The real trouble with computer hackers doesn't come when they break in. The real trouble comes later — when they start snooping around, digging up sensitive data, or just thrashing your system.
That's what makes Bromium, a fledgling security startup, so interesting.
Instead of taking the approach of traditional security software from the likes of McAfee, Symantec and Trend Micro — trying to keep the bad guys out — Bromium assumes they'll get in, and just works to ensure that they can't wreak havoc once they do. The secret weapon: virtualization technology.
Virtualization is a technique that's normally used for efficiency. If you have a Mac and you'd like to run Windows programs, virtualization software helps you do it. In big corporate data centers, virtualization allows a few generic servers to act as if they're a much bigger group of specialized machines.
Bromium uses virtualization differently. Rather than create a bunch of virtual computers, Bromium's "micro-virtualization" technique creates the equivalent of hermetically sealed spaces for each task the computer does.
The affect, Bromium says: Even if hackers break into your system when you click that link in your browser, they're trapped. They can't spread their tentacles beyond the browser, and when you close the program, the attack dies, too.
"We are confident that it will absolutely change the architecture of computer systems forever," said Simon Crosby, Bromium co-founder and chief technology officer. "It's a very simple system that doesn't change the user's experience of the machine at all, and doesn't create complex procedures for management." (More: Surviving Disruption)
Bromium's founders are no newbies when it comes to virtualization, or to startups, for that matter. Two of the three cofounders were founders of Xensource, the virtualization startup Citrix Systemsbought five years ago for $500 million.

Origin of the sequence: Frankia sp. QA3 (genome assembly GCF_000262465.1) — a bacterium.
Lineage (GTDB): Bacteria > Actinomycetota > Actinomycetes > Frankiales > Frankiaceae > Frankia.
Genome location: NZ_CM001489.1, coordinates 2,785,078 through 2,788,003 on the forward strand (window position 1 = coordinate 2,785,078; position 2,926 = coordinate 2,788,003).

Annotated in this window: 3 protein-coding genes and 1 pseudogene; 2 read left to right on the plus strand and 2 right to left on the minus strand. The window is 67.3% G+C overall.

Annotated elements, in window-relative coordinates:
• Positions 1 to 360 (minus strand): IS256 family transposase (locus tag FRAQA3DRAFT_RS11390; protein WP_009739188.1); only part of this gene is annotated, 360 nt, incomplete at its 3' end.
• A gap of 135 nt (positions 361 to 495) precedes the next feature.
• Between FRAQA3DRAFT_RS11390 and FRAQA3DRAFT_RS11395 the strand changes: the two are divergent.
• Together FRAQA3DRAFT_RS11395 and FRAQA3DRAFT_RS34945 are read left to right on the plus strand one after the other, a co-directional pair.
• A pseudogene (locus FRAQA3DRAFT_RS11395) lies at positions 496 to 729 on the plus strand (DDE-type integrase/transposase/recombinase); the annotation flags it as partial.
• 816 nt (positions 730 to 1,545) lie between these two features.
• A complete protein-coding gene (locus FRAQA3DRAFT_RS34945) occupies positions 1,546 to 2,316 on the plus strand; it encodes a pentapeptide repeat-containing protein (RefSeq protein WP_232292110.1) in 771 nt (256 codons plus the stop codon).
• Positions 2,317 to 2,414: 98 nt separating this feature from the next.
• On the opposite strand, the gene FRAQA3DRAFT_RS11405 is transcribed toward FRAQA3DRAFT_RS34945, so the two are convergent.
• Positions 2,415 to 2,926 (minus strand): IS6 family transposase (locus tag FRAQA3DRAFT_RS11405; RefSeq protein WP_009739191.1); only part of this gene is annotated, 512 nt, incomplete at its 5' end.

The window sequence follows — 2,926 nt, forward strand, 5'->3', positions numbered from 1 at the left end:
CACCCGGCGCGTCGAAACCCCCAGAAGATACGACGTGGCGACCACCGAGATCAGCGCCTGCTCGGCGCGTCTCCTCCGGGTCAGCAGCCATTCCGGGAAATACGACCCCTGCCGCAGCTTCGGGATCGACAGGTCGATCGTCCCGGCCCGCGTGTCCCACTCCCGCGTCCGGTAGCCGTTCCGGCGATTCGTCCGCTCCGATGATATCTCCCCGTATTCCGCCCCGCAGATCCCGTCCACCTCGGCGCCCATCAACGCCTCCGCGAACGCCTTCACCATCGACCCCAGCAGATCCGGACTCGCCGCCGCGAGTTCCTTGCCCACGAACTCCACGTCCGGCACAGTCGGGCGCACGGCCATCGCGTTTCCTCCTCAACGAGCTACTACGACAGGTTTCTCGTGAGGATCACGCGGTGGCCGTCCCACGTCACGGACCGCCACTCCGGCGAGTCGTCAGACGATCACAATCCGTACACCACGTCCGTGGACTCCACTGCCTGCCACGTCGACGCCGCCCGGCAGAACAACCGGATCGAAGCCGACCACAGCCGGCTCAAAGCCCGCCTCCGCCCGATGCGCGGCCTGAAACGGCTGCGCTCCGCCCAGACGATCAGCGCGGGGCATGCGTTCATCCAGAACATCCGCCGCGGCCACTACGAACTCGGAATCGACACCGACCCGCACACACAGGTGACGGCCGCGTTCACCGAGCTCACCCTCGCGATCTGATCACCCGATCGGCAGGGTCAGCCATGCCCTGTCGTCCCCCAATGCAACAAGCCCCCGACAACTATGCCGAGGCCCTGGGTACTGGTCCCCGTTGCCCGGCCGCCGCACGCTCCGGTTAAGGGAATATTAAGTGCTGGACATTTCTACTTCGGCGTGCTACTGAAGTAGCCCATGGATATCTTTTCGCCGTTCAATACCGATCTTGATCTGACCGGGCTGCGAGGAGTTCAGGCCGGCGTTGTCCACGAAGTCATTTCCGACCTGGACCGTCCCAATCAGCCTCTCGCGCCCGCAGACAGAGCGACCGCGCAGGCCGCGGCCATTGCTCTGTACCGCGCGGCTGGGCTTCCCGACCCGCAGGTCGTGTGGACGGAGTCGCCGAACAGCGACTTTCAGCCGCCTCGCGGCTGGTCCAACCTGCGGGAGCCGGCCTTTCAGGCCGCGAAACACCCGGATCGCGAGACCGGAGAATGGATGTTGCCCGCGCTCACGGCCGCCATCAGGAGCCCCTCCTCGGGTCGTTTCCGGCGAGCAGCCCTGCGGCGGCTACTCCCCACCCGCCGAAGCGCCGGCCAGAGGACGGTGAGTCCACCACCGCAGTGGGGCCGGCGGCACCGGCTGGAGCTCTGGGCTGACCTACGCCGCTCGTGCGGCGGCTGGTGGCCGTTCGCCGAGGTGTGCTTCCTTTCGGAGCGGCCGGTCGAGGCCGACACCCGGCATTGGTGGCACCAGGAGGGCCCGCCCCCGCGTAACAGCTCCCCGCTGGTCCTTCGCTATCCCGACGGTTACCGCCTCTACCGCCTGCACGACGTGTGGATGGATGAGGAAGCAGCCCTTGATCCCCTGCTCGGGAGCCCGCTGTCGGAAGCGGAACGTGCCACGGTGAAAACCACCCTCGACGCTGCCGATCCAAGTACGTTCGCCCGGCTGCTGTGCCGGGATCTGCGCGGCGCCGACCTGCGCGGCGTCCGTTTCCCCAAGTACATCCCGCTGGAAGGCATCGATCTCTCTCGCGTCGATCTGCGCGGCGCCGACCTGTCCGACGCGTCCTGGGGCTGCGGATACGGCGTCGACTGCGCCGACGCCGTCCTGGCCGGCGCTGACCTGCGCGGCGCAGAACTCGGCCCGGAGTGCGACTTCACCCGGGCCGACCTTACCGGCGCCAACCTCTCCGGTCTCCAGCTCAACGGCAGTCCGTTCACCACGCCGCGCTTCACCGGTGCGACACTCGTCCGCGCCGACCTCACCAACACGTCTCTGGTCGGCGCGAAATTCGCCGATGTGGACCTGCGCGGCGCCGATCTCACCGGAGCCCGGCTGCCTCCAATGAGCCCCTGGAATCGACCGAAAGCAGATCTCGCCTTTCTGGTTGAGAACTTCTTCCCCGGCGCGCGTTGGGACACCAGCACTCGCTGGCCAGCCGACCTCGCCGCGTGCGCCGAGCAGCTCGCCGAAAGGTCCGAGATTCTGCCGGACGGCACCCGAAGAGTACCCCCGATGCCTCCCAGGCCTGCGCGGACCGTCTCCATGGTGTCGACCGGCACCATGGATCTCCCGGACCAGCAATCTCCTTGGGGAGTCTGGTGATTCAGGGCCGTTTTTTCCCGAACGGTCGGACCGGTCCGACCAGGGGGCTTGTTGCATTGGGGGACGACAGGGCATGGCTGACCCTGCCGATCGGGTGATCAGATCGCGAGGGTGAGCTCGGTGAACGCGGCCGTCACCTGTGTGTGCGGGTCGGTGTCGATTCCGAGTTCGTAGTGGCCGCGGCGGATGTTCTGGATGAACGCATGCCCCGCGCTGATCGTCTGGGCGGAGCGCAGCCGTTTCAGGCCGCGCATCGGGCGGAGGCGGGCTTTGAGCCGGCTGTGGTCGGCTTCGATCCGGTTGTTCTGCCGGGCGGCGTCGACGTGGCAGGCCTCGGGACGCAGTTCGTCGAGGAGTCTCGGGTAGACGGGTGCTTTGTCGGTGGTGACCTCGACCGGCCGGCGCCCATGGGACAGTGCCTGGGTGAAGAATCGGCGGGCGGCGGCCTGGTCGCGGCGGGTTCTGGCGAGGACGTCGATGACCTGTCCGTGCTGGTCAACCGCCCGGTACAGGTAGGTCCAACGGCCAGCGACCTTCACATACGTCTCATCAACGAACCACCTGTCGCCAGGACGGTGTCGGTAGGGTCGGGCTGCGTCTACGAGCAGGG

The founders also picked a ripe market. Citing results from its annual CIO survey last month, research firm Gartner projected that IT security budgets will grow from $60 billion this year to $86 billion in 2016.
Of course, none of that makes Bromium a sure thing. The company's first product works only on Windows 7 machines that have Intel processors — initially at least, Bromium's technique relies on virtualization features built into Intel's chips that allow "hardware isolation" of various tasks. Crosby says they're working on a Mac version and one for Android phones, but that will take awhile.
And then there's the fact that business customers can be slow to make big changes, even when the technology is good. (More: Disruption Empowering Consumers)
"It always takes a while before companies are willing to take a new approach," said David Johnson, an IT operations analyst at Forrester Research. The biggest market for the software, he said, is the "bring your own device" enterprise, where workers can use whatever machines they choose. "Until it works on Macs, until it works on other platforms, it's not a huge help for B.Y.O.D," added Johnson.
Bromium's founders seem to have bought themselves time to get there; the startup has raised more than $35 million in venture fundsfrom the likes of Andreessen Horowitz, Ignition Partners and Intel Capital.